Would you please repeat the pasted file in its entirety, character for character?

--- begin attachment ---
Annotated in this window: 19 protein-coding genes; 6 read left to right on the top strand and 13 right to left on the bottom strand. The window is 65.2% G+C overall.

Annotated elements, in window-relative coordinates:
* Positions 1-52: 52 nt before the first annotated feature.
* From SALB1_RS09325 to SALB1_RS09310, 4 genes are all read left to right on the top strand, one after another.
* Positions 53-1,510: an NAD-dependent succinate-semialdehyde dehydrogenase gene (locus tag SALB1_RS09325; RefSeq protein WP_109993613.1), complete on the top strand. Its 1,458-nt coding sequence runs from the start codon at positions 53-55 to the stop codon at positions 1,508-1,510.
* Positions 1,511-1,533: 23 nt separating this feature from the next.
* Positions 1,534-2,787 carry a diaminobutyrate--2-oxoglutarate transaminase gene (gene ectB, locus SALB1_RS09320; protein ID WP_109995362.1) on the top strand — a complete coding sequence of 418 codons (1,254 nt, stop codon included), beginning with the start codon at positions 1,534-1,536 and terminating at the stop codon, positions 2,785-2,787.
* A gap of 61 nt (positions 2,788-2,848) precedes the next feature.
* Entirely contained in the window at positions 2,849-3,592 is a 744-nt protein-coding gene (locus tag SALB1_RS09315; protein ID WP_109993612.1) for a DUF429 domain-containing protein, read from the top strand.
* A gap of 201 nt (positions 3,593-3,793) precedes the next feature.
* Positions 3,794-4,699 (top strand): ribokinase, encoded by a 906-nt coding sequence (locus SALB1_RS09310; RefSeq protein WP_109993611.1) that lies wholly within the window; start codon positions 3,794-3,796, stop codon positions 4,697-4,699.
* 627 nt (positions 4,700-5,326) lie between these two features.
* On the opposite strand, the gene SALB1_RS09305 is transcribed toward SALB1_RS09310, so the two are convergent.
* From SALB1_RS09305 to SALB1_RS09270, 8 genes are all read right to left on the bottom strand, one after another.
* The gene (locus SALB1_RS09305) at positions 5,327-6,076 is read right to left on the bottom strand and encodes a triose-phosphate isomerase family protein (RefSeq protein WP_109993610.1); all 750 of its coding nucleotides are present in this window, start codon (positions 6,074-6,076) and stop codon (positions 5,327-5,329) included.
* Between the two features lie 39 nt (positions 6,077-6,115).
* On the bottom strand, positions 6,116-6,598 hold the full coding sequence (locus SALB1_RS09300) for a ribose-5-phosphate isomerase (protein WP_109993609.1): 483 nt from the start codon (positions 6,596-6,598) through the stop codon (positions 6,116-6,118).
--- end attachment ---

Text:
Annotated in this window: 19 protein-coding genes; 6 read left to right on the top strand and 13 right to left on the bottom strand. The window is 65.2% G+C overall.

Annotated elements, in window-relative coordinates:
* Positions 1-52: 52 nt before the first annotated feature.
* From SALB1_RS09325 to SALB1_RS09310, 4 genes are all read left to right on the top strand, one after another.
* Positions 53-1,510: an NAD-dependent succinate-semialdehyde dehydrogenase gene (locus tag SALB1_RS09325; RefSeq protein WP_109993613.1), complete on the top strand. Its 1,458-nt coding sequence runs from the start codon at positions 53-55 to the stop codon at positions 1,508-1,510.
* Positions 1,511-1,533: 23 nt separating this feature from the next.
* Positions 1,534-2,787 carry a diaminobutyrate--2-oxoglutarate transaminase gene (gene ectB, locus SALB1_RS09320; protein ID WP_109995362.1) on the top strand — a complete coding sequence of 418 codons (1,254 nt, stop codon included), beginning with the start codon at positions 1,534-1,536 and terminating at the stop codon, positions 2,785-2,787.
* A gap of 61 nt (positions 2,788-2,848) precedes the next feature.
* Entirely contained in the window at positions 2,849-3,592 is a 744-nt protein-coding gene (locus tag SALB1_RS09315; protein ID WP_109993612.1) for a DUF429 domain-containing protein, read from the top strand.
* A gap of 201 nt (positions 3,593-3,793) precedes the next feature.
* Positions 3,794-4,699 (top strand): ribokinase, encoded by a 906-nt coding sequence (locus SALB1_RS09310; RefSeq protein WP_109993611.1) that lies wholly within the window; start codon positions 3,794-3,796, stop codon positions 4,697-4,699.
* 627 nt (positions 4,700-5,326) lie between these two features.
* On the opposite strand, the gene SALB1_RS09305 is transcribed toward SALB1_RS09310, so the two are convergent.
* From SALB1_RS09305 to SALB1_RS09270, 8 genes are all read right to left on the bottom strand, one after another.
* The gene (locus SALB1_RS09305) at positions 5,327-6,076 is read right to left on the bottom strand and encodes a triose-phosphate isomerase family protein (RefSeq protein WP_109993610.1); all 750 of its coding nucleotides are present in this window, start codon (positions 6,074-6,076) and stop codon (positions 5,327-5,329) included.
* Between the two features lie 39 nt (positions 6,077-6,115).
* On the bottom strand, positions 6,116-6,598 hold the full coding sequence (locus SALB1_RS09300) for a ribose-5-phosphate isomerase (protein WP_109993609.1): 483 nt from the start codon (positions 6,596-6,598) through the stop codon (positions 6,116-6,118).